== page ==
Is it the case that for odd primes $p\geq5$, all finite groups with self-normalizing Sylow $p$-subgroups are solvable? The simple group of order 168 shows that this conjecture does not hold for $p=2$. Verret's answer provides a counterexample when $p=3$.

Does this conjecture hold for any odd primes $p\geq5$? If so, is there a proof that does not rely on the CFSG?

Edit: Initially, I thought that I had proved that a minimal counterexample to this conjecture was necessarily simple. Verret's answer shows that this is not the case.

Fix a prime $p$ and let $G$ be a minimal counterexample to the conjecture. Suppose that $G$ is not simple.

1) Let $H$ be a nontrivial normal subgroup of $G$ and let $P$ be a Sylow $p$-subgroup of $G$. Then $PH$ is a subgroup of $G$ that contains $N_G(P)$ so $N_G(PH)=PH$. Also, $PH/H$ is a Sylow $p$-subgroup of $G/H$ with $$N_{G/H}(PH/H)=N_G(PH)/H=PH/H.$$ Then $G/H$ is solvable by the minimality of $G$. However, $G$ is not solvable so $H$ is not solvable.

2) Let $H$ be a proper normal subgroup of $G$ with $G/H$ simple. Then $G/H$ is cyclic of prime order. If $G/H$ is not cyclic of order $p$ then $H$ contains a Sylow $p$-subgroup of $G$ and thus Sylow $p$-subgroups of $H$ are self-normalizing. The minimality of $G$ provides a contradiction. This shows that $G/H$ is cyclic of order $p$. If $p$ does not divide the order of $H$ then $G\cong H\rtimes_\varphi C_p$ for some homomorphism $C_p\to Aut(H)$. However, Sylow $p$-subgroups of $G$ are self-normalizing so this homomorphism must be fixed-point-free. Then $H$ admits a fixed-point-free automorphism of prime order which contradicts the non-solvability of $H$. In summary, $p$ divides the order of $H$ and $G/H$ is cyclic of order $p$.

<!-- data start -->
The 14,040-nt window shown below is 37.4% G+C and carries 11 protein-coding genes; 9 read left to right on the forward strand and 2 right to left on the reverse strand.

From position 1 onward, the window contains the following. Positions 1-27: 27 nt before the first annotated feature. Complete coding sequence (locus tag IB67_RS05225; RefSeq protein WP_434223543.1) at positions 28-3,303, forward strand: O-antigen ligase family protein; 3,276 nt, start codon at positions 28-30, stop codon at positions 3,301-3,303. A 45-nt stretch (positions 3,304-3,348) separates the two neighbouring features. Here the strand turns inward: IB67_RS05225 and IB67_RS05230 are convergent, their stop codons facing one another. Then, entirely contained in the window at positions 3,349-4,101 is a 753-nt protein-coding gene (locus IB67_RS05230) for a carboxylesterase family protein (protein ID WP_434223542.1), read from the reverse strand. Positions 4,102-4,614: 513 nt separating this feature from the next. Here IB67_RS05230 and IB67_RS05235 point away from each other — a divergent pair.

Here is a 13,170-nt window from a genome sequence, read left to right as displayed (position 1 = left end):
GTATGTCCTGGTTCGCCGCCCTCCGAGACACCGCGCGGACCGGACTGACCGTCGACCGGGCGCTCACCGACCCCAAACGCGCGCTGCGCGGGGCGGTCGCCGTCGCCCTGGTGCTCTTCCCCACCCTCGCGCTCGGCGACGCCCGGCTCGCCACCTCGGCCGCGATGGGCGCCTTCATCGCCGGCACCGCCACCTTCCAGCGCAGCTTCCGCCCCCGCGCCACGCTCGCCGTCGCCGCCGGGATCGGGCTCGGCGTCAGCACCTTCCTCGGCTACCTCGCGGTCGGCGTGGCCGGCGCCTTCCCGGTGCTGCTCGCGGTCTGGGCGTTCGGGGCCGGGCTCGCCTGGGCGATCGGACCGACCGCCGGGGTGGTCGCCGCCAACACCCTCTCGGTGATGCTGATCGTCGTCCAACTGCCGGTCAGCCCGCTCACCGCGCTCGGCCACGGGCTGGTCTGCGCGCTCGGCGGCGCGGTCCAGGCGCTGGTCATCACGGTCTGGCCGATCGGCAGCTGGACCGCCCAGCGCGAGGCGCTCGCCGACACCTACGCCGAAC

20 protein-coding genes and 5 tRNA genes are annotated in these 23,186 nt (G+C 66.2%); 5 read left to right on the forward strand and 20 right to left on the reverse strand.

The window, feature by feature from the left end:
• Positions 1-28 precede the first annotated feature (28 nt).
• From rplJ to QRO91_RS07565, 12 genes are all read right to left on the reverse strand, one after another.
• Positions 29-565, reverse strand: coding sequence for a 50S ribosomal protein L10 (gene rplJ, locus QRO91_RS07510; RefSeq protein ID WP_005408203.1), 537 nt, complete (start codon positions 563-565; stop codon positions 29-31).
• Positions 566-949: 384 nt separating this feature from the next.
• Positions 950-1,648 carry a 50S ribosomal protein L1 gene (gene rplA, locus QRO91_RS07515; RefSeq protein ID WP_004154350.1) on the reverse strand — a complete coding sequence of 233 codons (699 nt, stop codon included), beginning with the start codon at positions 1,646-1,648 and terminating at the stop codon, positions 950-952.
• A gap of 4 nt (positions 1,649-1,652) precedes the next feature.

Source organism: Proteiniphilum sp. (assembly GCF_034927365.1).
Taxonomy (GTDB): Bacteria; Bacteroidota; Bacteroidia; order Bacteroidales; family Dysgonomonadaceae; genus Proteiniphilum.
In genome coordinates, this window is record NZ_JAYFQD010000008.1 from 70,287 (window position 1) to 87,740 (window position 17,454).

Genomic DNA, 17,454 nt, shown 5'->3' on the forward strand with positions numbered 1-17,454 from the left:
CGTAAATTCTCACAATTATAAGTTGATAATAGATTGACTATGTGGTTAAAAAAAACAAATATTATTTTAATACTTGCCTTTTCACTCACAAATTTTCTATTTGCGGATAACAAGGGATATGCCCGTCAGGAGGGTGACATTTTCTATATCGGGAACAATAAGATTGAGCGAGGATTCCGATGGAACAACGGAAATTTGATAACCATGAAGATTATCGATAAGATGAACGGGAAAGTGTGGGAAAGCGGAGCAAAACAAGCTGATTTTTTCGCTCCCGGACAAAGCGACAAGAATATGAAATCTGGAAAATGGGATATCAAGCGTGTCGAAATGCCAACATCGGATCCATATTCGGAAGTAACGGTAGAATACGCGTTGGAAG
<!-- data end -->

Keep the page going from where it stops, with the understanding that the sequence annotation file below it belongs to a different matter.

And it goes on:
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    $\begingroup$ I did a quick google search and, in the introduction of ac.els-cdn.com/S0021869302001205/…, it is claimed that $\mathrm{P\Sigma L}(2,27)$ is an example. $\endgroup$ – verret Aug 29 '18 at 19:39
  • $\begingroup$ I checked and $\mathrm{PSL}(2,27)$ doesn't have the property. Doesn't that contradict some of the arguments above? $\endgroup$ – verret Aug 29 '18 at 19:44
  • $\begingroup$ @verret Are you saying that the Sylow 3-subgroup of $PSL(2,27)$ is self-normalizing? $\endgroup$ – Thomas Browning Aug 29 '18 at 19:54
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    $\begingroup$ I think the problem is in part 2). Why does $N_G(P)$ contain every Sylow $p$-subgroup of $G$? $\endgroup$ – verret Aug 29 '18 at 20:11
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    $\begingroup$ I think you might be right. If $Q$ is a Sylow $p$-subgroup of $G$ containing $P$ then $P=Q\cap H$ and so $N_G(P)$ contains $Q$. Then $N_G(P)$ contains the subgroup of $G$ generated by the Sylow $p$-subgroups of $G$ that contain $P$. However, $N_G(P)$ might not contain Sylow $p$-subgroups of $G$ that do not contain $P$. $\endgroup$ – Thomas Browning Aug 29 '18 at 20:27

$\mathrm{P\Sigma L}(2,27)$ has a self-normalising Sylow $3$-subgroup.

(On the other hand, $\mathrm{PSL}(2,27)$ does not. There is a mistake in the proof that a minimal example must be simple, in part 2): there is no reason for $N_G(P)$ to contain every Sylow $p$-subgroup of $G$.)

According to http://www.ams.org/journals/proc/2004-132-04/S0002-9939-03-07161-2/S0002-9939-03-07161-2.pdf the only counterexamples for odd $p$ occur for $p=3$ and involve $\mathrm{PSL}(2,3^f)$ as a composition factor.

(See also https://arxiv.org/pdf/1503.08907.pdf)

  • $\begingroup$ The paper you link to concerns Carter subgroups. It might be better to refer to the Guralnick-Malle-Navarro paper instead. $\endgroup$ – Mikko Korhonen Aug 30 '18 at 15:38

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